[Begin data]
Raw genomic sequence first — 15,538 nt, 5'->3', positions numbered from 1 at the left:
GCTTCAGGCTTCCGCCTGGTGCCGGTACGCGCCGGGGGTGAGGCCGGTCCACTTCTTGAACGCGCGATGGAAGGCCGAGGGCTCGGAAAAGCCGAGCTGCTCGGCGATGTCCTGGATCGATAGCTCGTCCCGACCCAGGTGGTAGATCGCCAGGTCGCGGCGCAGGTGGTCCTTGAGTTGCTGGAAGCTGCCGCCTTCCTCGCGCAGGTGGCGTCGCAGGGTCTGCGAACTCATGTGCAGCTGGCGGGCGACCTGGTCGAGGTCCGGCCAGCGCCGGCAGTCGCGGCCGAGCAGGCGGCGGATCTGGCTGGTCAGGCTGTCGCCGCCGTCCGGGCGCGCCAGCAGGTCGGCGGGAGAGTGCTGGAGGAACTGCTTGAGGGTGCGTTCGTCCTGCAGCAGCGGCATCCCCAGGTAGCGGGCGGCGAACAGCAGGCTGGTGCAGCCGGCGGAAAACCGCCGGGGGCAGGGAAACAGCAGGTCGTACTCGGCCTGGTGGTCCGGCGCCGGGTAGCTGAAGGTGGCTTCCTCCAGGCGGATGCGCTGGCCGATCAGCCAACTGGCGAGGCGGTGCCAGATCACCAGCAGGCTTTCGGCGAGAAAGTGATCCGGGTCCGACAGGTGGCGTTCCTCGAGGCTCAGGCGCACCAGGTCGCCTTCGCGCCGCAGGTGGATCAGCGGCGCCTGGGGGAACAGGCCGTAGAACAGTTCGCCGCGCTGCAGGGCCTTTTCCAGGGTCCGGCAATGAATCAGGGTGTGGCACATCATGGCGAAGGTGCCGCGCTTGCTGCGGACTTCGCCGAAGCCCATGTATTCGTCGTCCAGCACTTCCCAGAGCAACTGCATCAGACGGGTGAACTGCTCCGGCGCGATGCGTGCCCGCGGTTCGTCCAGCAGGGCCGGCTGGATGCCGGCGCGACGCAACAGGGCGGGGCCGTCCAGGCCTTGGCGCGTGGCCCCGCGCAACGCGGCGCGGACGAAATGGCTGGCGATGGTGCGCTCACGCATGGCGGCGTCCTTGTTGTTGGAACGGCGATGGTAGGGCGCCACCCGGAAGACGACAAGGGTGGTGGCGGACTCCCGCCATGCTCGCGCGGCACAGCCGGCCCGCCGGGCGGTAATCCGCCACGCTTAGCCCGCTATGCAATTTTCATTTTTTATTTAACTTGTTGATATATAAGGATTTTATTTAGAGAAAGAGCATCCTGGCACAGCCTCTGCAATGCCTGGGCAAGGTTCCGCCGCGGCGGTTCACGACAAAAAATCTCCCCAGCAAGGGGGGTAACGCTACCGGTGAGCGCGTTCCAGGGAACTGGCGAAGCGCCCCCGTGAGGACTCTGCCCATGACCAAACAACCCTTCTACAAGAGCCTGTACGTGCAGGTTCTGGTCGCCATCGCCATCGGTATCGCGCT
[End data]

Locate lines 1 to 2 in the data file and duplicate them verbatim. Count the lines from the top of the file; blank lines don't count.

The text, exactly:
Raw genomic sequence first — 15,538 nt, 5'->3', positions numbered from 1 at the left:
GCTTCAGGCTTCCGCCTGGTGCCGGTACGCGCCGGGGGTGAGGCCGGTCCACTTCTTGAACGCGCGATGGAAGGCCGAGGGCTCGGAAAAGCCGAGCTGCTCGGCGATGTCCTGGATCGATAGCTCGTCCCGACCCAGGTGGTAGATCGCCAGGTCGCGGCGCAGGTGGTCCTTGAGTTGCTGGAAGCTGCCGCCTTCCTCGCGCAGGTGGCGTCGCAGGGTCTGCGAACTCATGTGCAGCTGGCGGGCGACCTGGTCGAGGTCCGGCCAGCGCCGGCAGTCGCGGCCGAGCAGGCGGCGGATCTGGCTGGTCAGGCTGTCGCCGCCGTCCGGGCGCGCCAGCAGGTCGGCGGGAGAGTGCTGGAGGAACTGCTTGAGGGTGCGTTCGTCCTGCAGCAGCGGCATCCCCAGGTAGCGGGCGGCGAACAGCAGGCTGGTGCAGCCGGCGGAAAACCGCCGGGGGCAGGGAAACAGCAGGTCGTACTCGGCCTGGTGGTCCGGCGCCGGGTAGCTGAAGGTGGCTTCCTCCAGGCGGATGCGCTGGCCGATCAGCCAACTGGCGAGGCGGTGCCAGATCACCAGCAGGCTTTCGGCGAGAAAGTGATCCGGGTCCGACAGGTGGCGTTCCTCGAGGCTCAGGCGCACCAGGTCGCCTTCGCGCCGCAGGTGGATCAGCGGCGCCTGGGGGAACAGGCCGTAGAACAGTTCGCCGCGCTGCAGGGCCTTTTCCAGGGTCCGGCAATGAATCAGGGTGTGGCACATCATGGCGAAGGTGCCGCGCTTGCTGCGGACTTCGCCGAAGCCCATGTATTCGTCGTCCAGCACTTCCCAGAGCAACTGCATCAGACGGGTGAACTGCTCCGGCGCGATGCGTGCCCGCGGTTCGTCCAGCAGGGCCGGCTGGATGCCGGCGCGACGCAACAGGGCGGGGCCGTCCAGGCCTTGGCGCGTGGCCCCGCGCAACGCGGCGCGGACGAAATGGCTGGCGATGGTGCGCTCACGCATGGCGGCGTCCTTGTTGTTGGAACGGCGATGGTAGGGCGCCACCCGGAAGACGACAAGGGTGGTGGCGGACTCCCGCCATGCTCGCGCGGCACAGCCGGCCCGCCGGGCGGTAATCCGCCACGCTTAGCCCGCTATGCAATTTTCATTTTTTATTTAACTTGTTGATATATAAGGATTTTATTTAGAGAAAGAGCATCCTGGCACAGCCTCTGCAATGCCTGGGCAAGGTTCCGCCGCGGCGGTTCACGACAAAAAATCTCCCCAGCAAGGGGGGTAACGCTACCGGTGAGCGCGTTCCAGGGAACTGGCGAAGCGCCCCCGTGAGGACTCTGCCCATGACCAAACAACCCTTCTACAAGAGCCTGTACGTGCAGGTTCTGGTCGCCATCGCCATCGGTATCGCGCT